We are also committed to reform the energy sector so as to allow for a just transition to renewables under public and community control. This requires us to reinvent regulatory bodies and establish mechanisms for meaningful public involvement and democratic decision-making.

To achieve this, trade unions are encouraged to work at national and international levels to support climate justice, energy democracy, and defence of essential public services.


Numsa is clear that the capitalist mode of production produces and reproduces human misery, disease, underdevelopment, joblessness, poverty and inequality all the time. This is why we are opposed to capitalist capture of RE and for a socially owned and democratic alternative.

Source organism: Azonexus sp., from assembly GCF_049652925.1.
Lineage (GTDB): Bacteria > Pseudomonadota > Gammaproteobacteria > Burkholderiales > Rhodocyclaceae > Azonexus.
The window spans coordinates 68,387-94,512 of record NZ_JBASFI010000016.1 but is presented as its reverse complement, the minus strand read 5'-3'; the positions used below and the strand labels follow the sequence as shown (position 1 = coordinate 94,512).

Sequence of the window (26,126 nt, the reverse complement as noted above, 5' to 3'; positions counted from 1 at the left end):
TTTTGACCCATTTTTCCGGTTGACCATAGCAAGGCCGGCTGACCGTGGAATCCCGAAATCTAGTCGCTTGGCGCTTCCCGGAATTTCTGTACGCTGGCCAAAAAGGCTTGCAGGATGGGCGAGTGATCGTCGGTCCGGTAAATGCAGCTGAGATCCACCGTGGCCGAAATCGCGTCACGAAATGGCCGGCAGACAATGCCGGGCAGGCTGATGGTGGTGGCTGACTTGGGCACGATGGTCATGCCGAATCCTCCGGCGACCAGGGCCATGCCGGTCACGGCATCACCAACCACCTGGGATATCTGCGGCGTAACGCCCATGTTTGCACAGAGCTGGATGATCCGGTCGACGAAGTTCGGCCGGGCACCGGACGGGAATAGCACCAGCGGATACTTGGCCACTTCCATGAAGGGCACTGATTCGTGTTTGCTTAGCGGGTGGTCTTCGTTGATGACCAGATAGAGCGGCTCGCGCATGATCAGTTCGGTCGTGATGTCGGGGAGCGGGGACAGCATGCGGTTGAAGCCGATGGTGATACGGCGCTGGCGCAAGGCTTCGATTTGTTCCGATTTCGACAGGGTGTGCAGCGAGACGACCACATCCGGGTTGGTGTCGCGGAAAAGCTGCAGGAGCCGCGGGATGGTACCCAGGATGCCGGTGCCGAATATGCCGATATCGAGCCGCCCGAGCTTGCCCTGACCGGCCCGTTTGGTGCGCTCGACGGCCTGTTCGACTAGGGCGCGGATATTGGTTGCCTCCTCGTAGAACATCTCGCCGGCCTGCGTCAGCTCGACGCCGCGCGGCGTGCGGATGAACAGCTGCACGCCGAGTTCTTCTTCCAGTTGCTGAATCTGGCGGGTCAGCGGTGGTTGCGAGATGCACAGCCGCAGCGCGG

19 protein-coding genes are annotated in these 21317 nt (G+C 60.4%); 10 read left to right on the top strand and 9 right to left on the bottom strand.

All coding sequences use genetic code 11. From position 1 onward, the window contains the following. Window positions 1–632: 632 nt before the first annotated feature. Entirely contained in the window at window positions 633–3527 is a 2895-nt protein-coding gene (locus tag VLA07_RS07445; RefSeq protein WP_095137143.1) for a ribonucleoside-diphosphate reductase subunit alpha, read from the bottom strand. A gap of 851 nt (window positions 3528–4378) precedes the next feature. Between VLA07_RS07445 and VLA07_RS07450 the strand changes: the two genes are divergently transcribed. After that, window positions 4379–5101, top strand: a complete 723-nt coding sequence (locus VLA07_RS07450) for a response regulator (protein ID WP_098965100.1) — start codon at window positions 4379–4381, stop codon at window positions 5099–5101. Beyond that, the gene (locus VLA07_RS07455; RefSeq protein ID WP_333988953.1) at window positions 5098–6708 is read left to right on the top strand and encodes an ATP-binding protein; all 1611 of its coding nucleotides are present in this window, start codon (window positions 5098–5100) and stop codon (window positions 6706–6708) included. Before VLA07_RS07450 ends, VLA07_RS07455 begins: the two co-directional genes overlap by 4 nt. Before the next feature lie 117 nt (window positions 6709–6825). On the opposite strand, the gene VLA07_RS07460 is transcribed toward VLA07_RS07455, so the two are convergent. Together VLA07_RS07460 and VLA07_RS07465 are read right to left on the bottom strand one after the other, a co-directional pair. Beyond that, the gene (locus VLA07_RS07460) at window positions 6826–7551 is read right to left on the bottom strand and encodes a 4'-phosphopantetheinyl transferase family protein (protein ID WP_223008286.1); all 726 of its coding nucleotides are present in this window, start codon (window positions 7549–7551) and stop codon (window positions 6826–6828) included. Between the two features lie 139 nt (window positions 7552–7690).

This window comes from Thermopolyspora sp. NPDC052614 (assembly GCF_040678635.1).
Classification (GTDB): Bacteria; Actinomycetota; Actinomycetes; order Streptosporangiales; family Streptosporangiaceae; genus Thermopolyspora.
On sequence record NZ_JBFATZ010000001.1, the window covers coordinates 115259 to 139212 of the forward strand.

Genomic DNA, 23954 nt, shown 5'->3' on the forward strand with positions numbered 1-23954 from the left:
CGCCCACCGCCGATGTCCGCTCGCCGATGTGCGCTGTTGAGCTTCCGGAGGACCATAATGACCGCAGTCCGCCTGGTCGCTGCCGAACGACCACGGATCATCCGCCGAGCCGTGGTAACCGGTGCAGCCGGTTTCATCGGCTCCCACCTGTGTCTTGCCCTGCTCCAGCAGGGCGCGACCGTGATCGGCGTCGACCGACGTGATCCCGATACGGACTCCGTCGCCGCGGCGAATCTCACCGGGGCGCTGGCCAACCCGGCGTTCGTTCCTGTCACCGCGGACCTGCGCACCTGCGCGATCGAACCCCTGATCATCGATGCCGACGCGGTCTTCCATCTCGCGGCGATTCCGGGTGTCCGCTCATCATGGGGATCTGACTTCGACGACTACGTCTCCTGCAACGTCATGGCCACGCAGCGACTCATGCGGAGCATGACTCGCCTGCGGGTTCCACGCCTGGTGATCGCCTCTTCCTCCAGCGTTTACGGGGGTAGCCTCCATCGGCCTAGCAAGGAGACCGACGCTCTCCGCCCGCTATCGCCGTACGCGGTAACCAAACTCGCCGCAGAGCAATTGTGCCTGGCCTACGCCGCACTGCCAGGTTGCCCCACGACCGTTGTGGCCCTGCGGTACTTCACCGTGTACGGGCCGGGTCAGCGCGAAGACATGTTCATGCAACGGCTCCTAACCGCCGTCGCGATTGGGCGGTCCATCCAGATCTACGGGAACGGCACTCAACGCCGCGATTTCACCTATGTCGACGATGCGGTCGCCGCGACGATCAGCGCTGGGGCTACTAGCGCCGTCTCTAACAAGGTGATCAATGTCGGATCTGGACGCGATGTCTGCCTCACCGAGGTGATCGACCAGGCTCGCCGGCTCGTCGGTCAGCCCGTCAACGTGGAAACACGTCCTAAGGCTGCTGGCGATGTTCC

The ruling ANC government’s role in the driving of a market related and privatising IPP model in Eskom is best characterised by Karl Kautsky:

The capitalist class rules but does not govern: it contents itself with ruling the government.”

We rest our case. DM

Karl Cloete is Numsa Deputy General Secretary

Photo: Some of the 46 wind turbines at the Gouda wind farm near Riebeek Kasteel, South Africa, 13 March 2018. The 138MW wind-farm cost R2.7bn and was brought online in early September 2015 and is capable of powering 200,000 households per year or 400 gigawatt hours of electricity. The Gouda Wind Farm will avoid the emission of 406 million metric tons of CO2 per year of equivalent power produced from a coal fired power plant. EPA-EFE/KIM LUDBROOK